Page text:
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He applied himself particularly to, drawing portraits in crayons, which he afterwards engraved for the use of the academical theses; and succeeded beyond all his predecessors in that branch. He never failed to catch the likeness; and even pretended that he had certain rules which ascertained it. His portrait of the king, as large as life, which he afterwards engraved, so pleased his majesty that he rewarded him with a present of a hundred louis d'ors, and made him designer and engraver to his cabinet, with a salary of 1000 livres per annum. Nantueil afterwards did the portrait of the queen-mother in the same manner, as also that of cardinal Mazarive, the duke of Orleans, marsbal Turenne, and others. The grand duke of Tuscany hearing of his fame, requested to have Nantueil's own portrait by himself, in crayons, in order to place it in his gallery. His works consist of 240 prints, including the portraits of almost all the persons of the first rank in France. Of bis filial affection we have the following anecdote. As soon as he had made an easy fortune, his first object was to invite his father to share it; and the manner in which he received him, which happened to be before many witnesses, drew tears of joy from all. From this time the son's greatest happiness was to comfort the declining years, and supply the wants, of his father. Nantueil died at Paris, Dec. 18, 1678, aged forty-eight.
Carlo Dati, in the life of Zeuxis, speaking of our' engraver's works, says, “ These words of Apollonius remind us to contemplate the astonishing art of the prints of the modern gravers in France, where every thing is represented so naturally, the quality of the drapery, the colour of the flesh, the heard, the hair with the powder upon it, and, what is most important, the age, the air, and the lively resemblance of a person, though nothing is made use of besides the black of the ink and the white of the paper; which not only make the light and the shade, but do the office of all the colours. All this is seen and ad. mired above all others, in the excellent portraits of the illustrious Nantueil.” This artist was a man of pleasing manners and address, bad some share of learning and wit, and his conversation recommended bim much to people of fashion. He was well respected at court; and Mazarine, then prime minister, retained him as his designer and engraver, and honoured him with the title of Monsieur. But he never was an economist; and of upwards of 500,000 crowns which he had gained, he left only 20,000 to his heirs. The portraits by this excellent artist are well known, and although Strutt has given a short list of the best, he allows that it is not easy to say with any degree of precision, among so many beautiful ones, which are the best.'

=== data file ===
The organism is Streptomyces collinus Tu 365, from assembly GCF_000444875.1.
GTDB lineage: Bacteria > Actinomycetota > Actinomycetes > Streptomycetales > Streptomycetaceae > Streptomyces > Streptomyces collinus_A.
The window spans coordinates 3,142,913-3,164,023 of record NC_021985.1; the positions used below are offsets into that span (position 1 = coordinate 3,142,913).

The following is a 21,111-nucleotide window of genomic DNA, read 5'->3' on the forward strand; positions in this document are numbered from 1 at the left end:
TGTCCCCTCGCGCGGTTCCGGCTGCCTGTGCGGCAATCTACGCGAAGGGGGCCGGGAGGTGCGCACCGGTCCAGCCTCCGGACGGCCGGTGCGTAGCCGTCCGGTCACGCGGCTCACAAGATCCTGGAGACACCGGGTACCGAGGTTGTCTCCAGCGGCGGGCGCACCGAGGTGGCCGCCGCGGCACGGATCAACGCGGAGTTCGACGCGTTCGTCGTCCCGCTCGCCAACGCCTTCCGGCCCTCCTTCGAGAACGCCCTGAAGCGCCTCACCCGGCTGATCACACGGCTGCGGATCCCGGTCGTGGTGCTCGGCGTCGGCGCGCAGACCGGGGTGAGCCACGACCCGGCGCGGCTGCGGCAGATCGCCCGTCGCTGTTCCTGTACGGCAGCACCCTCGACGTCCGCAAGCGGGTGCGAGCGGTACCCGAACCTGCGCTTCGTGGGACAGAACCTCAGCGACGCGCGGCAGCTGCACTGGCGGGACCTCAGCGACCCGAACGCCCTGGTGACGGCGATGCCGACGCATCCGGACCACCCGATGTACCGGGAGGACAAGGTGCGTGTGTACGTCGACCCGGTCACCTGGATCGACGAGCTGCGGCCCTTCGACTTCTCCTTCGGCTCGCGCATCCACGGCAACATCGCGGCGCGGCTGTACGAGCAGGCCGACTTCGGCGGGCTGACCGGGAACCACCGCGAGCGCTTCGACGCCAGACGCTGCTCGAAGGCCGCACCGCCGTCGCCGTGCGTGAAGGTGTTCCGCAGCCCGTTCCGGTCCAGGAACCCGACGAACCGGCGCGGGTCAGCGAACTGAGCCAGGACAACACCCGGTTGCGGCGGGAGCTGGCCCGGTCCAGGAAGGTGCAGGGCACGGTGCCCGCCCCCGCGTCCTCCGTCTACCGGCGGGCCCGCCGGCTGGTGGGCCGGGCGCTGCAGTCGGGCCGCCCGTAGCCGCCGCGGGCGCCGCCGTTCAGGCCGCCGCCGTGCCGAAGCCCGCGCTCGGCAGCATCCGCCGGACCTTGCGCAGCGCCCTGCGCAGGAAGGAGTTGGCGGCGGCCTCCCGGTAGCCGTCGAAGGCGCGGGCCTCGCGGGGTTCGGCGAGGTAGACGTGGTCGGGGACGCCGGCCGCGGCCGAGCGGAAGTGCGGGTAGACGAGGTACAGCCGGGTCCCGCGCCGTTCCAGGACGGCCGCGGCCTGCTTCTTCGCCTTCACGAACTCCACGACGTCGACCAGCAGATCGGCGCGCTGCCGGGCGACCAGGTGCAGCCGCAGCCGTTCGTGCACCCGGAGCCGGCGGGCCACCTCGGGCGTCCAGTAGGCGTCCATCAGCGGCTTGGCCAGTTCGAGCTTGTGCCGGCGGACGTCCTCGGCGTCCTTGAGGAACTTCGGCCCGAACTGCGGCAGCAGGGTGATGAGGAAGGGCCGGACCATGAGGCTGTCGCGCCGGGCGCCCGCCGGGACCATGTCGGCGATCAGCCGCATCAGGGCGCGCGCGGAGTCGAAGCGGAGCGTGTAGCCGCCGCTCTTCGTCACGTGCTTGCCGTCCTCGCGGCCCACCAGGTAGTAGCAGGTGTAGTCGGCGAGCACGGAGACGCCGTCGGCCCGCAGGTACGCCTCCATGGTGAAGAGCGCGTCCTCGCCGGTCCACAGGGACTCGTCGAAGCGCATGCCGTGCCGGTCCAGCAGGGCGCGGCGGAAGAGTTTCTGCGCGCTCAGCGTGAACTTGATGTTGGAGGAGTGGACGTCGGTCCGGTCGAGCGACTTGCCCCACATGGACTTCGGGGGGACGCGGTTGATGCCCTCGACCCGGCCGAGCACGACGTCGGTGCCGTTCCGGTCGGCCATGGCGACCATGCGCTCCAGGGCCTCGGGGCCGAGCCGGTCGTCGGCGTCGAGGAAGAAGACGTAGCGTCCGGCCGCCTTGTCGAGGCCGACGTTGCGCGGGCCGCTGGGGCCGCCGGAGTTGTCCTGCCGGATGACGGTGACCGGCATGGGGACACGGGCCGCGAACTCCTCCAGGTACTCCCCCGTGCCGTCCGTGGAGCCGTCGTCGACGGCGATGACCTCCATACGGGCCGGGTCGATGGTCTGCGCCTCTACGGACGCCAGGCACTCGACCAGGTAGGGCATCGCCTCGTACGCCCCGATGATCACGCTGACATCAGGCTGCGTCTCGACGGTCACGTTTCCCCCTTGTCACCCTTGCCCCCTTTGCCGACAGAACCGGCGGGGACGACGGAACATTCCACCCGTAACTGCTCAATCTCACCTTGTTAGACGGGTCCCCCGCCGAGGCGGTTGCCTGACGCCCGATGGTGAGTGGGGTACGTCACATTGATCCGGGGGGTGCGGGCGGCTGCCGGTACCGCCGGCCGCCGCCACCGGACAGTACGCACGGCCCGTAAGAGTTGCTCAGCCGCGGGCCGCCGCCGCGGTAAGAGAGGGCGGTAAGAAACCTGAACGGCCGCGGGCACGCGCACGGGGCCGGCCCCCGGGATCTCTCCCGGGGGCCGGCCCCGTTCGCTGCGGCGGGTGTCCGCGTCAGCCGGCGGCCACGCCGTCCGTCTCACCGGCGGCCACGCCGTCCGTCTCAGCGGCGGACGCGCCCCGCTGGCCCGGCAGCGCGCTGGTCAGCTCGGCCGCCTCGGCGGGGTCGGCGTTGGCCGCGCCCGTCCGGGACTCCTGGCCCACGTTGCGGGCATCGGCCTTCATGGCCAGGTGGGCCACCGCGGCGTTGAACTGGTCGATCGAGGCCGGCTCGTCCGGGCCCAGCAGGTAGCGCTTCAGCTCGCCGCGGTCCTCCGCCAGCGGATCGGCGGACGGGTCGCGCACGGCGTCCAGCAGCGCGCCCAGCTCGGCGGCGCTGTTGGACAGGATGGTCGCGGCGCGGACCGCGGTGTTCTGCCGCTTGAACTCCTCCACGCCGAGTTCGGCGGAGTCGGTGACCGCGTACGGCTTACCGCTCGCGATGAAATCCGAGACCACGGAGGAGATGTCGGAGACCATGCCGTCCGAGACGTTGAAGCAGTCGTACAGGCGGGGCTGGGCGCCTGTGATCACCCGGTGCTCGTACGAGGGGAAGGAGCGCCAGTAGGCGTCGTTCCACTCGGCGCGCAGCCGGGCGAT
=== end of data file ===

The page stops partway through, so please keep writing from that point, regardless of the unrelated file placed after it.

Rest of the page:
NANTIGNI (Louis CHAZOT DE), a celebrated genealogist, was born in 1692, at Saulx. le Duc in Burgundy. He studied at Dijon and Paris, and at the latter city he was entrusted with the education of some young men of rank. His general turn for history settled at last in the genealogical branch, and he employed all his leisure in drawing up genealogical tables. From 1736 to 1738 he published a work entitled “Genealogies Historiques des Rois, des Empereurs, et de toutes les Maisons Souveraignes,” 4 vols. 4to. He also published “ Tablettes Geographiques,” 1725, 12mo; “ Tablettes Historiques, Genealogiques, et Chronologiques," 1748, &c. 9 vols. 24to; and i Tablettes de Themis," 1755, 12mo. He supplied many articles for the Supplement of Moreri of the edition of 1749, and during his latter years re-wrote the genealogical part of that dictionary, and of the Mercure. He died Dec. 29, 1755, after having been deprived of his sight for the three preceding years.